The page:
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Housing “more affordable” for key public sector workers

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01/06/2012
Housing affordability has improved considerably for key public sector workers since house prices peaked in September 2007, a report has found.

Housing affordability has improved considerably for key public sector workers since house prices peaked in September 2007, a report has found.

According to a survey by Halifax, more than four in ten towns are now affordable compared with just 3% in 2007. It said the greatest concentration of this improvement has been in northern England, Wales and Scotland, while affordability issues for key workers persist in London and the South East.

Martin Ellis, housing economist at Halifax said:

“A combination of house price declines and growth in earnings has contributed to this improvement in affordability. However, house prices nationally have changed little in the past year, which together with pressure on public sector earnings, has resulted in only a modest improvement in home affordability for key workers in the past 12 months.”

The survey took into account five key worker occupations including nurses, teachers, police officer, fire fighters and paramedics – all of whom have seen improvements in affordability during the period.

The most considerable gains have been for primary and secondary teachers with an increase in affordable towns from 6% in 2007 to 47% in 2012, followed by police officers which saw an increase from 15% to 51%.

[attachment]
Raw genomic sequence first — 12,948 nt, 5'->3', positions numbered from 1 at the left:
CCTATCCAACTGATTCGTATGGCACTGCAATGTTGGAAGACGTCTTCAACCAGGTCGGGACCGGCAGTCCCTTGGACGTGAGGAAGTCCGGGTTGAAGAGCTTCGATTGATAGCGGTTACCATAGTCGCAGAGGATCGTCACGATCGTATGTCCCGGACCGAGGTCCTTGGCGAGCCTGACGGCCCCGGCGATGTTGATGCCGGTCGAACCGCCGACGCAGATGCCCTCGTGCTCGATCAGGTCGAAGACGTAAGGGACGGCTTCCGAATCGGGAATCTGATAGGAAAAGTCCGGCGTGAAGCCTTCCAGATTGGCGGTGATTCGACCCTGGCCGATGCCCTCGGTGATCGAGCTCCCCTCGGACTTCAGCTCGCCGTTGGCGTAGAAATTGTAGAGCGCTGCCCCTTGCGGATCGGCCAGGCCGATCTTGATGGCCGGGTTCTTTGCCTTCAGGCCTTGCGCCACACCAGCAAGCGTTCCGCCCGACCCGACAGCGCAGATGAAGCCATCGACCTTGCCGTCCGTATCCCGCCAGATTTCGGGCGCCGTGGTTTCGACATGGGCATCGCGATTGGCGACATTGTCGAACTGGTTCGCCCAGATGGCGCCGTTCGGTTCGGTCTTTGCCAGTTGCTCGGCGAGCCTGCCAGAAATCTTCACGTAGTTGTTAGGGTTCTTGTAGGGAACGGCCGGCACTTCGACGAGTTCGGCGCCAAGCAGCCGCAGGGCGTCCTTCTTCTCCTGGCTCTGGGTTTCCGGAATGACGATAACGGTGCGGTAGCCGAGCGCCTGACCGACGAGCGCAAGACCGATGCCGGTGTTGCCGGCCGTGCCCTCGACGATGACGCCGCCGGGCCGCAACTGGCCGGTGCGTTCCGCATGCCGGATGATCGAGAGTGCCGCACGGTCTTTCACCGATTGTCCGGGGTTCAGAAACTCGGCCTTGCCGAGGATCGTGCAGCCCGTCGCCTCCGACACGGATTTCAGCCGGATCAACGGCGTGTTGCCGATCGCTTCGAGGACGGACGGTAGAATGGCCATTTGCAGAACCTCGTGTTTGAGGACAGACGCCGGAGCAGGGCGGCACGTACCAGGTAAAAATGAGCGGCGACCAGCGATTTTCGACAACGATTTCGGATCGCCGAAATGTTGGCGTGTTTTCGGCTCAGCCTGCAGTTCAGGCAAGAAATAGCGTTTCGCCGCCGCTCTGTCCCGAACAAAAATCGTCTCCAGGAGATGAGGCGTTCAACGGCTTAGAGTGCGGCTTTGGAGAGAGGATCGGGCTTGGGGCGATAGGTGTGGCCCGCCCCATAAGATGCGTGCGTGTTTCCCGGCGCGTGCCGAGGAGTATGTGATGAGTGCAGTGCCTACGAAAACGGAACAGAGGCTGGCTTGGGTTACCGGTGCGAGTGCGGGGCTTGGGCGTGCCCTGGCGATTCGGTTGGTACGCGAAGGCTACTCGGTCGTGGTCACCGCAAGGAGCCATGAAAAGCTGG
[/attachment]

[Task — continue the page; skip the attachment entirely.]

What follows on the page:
Halifax said that Wales is the most affordable region in the UK for key workers, with an average house price to key worker earnings ratio of 3.6 in 2012.

The North, Yorkshire and the Humber and the North West follow closely behind. By comparison, in 2007, no region had a house price to earnings ratio below 5.0. Greater London and the South East are still the least affordable regions for key workers, with an earnings ratio of 7.6 and 6.6, respectively.

Meanwhile, research from Mortgage Advice Bureau found that the number of mortgage applications increased in March 2012.

It said that worries over further increases to lenders’ SVRs and the withdrawal of upfront discounted deals helped push mortgage applications up by 98.1% from December 2011.

Applications are now 5% higher than the same time last year.

At the same time the number of borrowers choosing fixed-rate deals increased to 78.7% in March from 73.3% in February – the highest level in the last 12 months.

Brian Murphy, head of lending at Mortgage Advice Bureau, said:

“Demand remains strong and it has been a strong first quarter for mortgage activity. Despite rising rates and the end of the Stamp Duty holiday in March, the number of mortgage applications for both purchase and remortgaging increased again last month.”

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